Matter in Our Surroundings
Q49. A diver is able to cut through water in a swimming pool. Which property of matter does this observation show?
Ans. A diver is able to cut through water in a swimming pool. This shows that the particles (or molecules) in water are not tightly packed, they are somewhat loose, having spaces between them.
Q50. Liquids generally have lower density as compared to solids. But you must have observed that ice floats on water. Find out why?
Ans. Density of ice is less than density of water. The low density of ice is due to its structure. The molecules in ice make a cage like structure with lot of vacant spaces; this makes ice float on water.
Q51. Why is honey more viscous than water?
Ans. The force of attraction between the particles of honey is more than the force of attraction between the particles of water. The particles are strongly bonded in honey than water. Thus, honey is more viscous than water.
Q52. What is meant by ‘diffusion’? Give one example of diffusion in gases.
Ans. Intermixing of particles of two different types of matter on their own is called diffusion. Example: When perfume is sprayed in one part of a room, it spreads to the rest through diffusion.
Q53. What does the diffusion of gases tell us about their particles?
Ans. The forces of attraction between the particles are minimum in gases and the particles move about randomly at high speed. Due to the movement of particles with high speed gas diffuses most rapidly.
Q54. When salt is dissolved in water, there is no increase in the volume. Which characteristic of matter is illustrated by this observation?
Why does the level of water not change when salt is dissolved?
Ans. When we dissolve salt in water, the particles of salt get into the spaces between particles of water. Hence, there is no increase in the volume. This shows that there is enough space between particles of matter.
Q55. What is the physical state of water at: a. 250ºC b. 100ºC?
Ans. (a) At 250°C, water exists in the gaseous state.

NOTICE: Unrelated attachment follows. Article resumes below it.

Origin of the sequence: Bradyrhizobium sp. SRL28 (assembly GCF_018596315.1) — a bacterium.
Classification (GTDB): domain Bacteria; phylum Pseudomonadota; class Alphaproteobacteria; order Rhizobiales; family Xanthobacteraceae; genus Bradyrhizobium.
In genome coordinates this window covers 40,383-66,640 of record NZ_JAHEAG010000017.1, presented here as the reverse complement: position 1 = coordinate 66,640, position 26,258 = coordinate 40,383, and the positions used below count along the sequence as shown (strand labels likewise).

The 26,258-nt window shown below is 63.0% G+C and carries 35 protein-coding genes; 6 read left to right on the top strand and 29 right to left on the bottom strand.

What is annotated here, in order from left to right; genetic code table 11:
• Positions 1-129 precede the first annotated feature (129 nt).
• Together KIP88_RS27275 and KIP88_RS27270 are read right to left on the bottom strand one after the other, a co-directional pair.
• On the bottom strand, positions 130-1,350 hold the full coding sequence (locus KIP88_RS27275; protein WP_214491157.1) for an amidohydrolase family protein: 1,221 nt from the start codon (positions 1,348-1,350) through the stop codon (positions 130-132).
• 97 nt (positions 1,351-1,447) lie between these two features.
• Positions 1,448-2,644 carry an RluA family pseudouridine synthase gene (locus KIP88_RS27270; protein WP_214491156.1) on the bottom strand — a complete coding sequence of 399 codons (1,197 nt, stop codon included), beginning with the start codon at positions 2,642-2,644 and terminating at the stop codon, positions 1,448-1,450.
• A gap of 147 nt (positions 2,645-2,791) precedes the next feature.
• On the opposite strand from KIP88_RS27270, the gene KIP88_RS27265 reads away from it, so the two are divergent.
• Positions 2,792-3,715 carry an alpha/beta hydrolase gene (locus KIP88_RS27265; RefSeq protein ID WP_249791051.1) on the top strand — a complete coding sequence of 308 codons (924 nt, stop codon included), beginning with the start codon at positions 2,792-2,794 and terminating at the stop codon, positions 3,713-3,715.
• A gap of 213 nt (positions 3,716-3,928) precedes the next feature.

(b) At 100°C, water can exists as both liquid and gas. At this temperature, water starts changing from its liquid states to its gaseous (vapour) state.
Q56. Why does the temperature remain constant during the melting of ice even though heat is supplied continuously?
Why does temperature remain constant during melting of ice?
Ans. The temperature remain constant during the melting of ice even though heat is supplied continuously because this heat gets used up in changing the state by overcoming the forces of attraction between the particles.
Q57. Which contains more heat energy, water at 100°C or steam at 100°C?
Ans. Particles in steam, that is, water vapour at 373 K (100°C) have more energy than water at the same temperature. This is because particles in steam have absorbed extra energy in the form of latent heat of vaporisation.
Q58. Name the three states of matter. Give one example of each.
Ans. Matter around us exists in three different states–
a. solid - chalk
b. liquid - water
c. gas - air
Q59. Just a few crystals of potassium permanganate can colour a large volume of water (about 1000 L). Which characteristic of particles of matter is illustrated by this observation?
Ans. This shows that there must be millions of tiny particles in just one crystal of potassium permanganate, which keep on dividing themselves into smaller and smaller particles. Ultimately a stage is reached when the particles cannot divide further into smaller particles.
Q60. Why does the temperature remain constant during the boiling of water even though heat is supplied continuously?
Why does temperature remain constant during boiling of water?
Ans. The temperature remain constant during the boiling of water even though heat is supplied continuously because this heat gets used up in changing the state by overcoming the forces of attraction between the particles.